Once, to be cited for a traffic violation, the police officer had to see you and make a visual assessment. Then, they began to use radar guns, although they still had to be close by to operate them. (I never paid attention to those signs that said that speed limits were being enforced by radar from planes; I always put this into the same category as a “Warning: Rabid Bengal Tiger” sign on an unfriendly looking front door.)
Now, in the abstract, since I always wanted to consider the police as my friends, I supported their activity chasing down traffic violators, although I must admit that, when it came to their enforcement of the “rules” against me, I always felt that they were in the wrong, and I the right. For example, when that nasty policewomen said that I had failed to stop at the some sign on Fessenden and 39th Street, NW both I and my passenger wife thought she was wrong. We tried to discuss with her in a friendly manner (by her response, I figured we were lucky not to be hauled in for resisting arrest; when I asked her if she had photographed the infraction, she simply glared at me, not bothering to even attempt a verbal response), but certainly didn’t succeed. Of course, we appealed and dutifully appeared at the municipal court house for our (ha! ha!) hearing. The (ha! ha!) judge started by telling us that the government had the burden of proof, and that both we and the police officer could testify. We testified first, stating that I had stopped at the stop sign (and that we were the victim of a speed trap) since the officer was parked on 39th Street, behind a bush, facing the wrong war, just to be able to claim that people were running the light so she could make some sort of quote, either as directed by her superiors or on her own initiative. The officer then testified, but her entire testimony was reading off the ticket she gave us. She couldn’t remember anything outside of what she had written down.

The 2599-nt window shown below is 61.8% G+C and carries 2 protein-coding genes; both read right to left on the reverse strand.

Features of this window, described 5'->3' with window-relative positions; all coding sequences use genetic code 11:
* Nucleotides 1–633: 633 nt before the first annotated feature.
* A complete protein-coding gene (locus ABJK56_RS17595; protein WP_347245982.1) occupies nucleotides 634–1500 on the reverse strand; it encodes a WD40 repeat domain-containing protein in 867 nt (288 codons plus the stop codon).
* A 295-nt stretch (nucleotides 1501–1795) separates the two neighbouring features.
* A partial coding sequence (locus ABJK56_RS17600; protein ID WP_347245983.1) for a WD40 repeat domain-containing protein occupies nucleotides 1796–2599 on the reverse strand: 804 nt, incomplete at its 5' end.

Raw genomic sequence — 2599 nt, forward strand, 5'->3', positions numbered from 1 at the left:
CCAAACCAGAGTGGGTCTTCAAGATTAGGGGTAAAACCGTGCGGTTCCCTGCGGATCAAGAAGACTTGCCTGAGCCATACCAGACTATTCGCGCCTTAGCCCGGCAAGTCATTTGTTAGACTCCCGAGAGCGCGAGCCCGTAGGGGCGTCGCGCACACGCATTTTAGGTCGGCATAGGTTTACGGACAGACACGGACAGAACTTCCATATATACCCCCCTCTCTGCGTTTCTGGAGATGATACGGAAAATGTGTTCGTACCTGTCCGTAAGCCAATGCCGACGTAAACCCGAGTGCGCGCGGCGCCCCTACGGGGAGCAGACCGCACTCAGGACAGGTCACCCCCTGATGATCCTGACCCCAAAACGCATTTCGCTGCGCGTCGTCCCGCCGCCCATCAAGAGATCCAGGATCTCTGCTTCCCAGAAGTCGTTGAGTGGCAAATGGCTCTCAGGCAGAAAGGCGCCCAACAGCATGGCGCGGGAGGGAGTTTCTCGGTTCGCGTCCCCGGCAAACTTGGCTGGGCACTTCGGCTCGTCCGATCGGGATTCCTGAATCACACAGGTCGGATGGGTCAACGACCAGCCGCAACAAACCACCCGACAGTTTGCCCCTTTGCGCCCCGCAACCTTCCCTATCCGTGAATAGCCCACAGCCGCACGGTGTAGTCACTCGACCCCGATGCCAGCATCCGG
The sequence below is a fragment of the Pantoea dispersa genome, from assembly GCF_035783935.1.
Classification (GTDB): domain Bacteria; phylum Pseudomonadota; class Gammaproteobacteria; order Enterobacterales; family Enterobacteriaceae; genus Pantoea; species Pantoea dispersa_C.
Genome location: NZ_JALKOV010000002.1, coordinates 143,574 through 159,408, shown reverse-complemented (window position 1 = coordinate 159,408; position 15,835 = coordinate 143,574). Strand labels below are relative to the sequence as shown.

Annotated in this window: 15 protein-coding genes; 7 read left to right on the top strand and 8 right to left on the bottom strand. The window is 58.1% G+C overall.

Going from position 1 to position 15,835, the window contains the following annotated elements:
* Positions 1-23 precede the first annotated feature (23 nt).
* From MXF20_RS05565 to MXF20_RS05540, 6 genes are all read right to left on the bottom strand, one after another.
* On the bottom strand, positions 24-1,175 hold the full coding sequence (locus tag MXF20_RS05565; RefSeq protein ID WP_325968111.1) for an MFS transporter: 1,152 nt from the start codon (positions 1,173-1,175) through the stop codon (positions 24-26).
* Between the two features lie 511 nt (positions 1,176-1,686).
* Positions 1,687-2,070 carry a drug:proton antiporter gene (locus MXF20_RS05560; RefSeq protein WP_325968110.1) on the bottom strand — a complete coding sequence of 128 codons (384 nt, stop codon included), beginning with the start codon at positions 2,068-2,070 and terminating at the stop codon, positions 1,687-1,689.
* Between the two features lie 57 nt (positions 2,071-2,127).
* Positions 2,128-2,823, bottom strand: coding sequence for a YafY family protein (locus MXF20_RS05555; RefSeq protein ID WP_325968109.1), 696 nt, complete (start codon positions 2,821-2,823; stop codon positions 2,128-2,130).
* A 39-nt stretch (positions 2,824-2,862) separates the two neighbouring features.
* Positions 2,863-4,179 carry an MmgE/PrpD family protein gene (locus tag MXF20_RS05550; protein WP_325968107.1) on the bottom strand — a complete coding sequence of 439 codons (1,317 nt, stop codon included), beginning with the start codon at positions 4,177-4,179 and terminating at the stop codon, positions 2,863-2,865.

With that, you would think that the case would have been dismissed, since the government had the burden of proof, the government testimony was limited to reading the ticket, and we had two people testifying the opposite. You would be wrong. The government case was up held by the (ha! ha!) judge, and we were told we could appeal further. Of course, to appeal further in the District of Columbia, you need to deposit both the amount of the fine and the amount of court costs with the court and wait for a few centuries until your case could be calendared. Obviously, it was easier just to say the hell with it.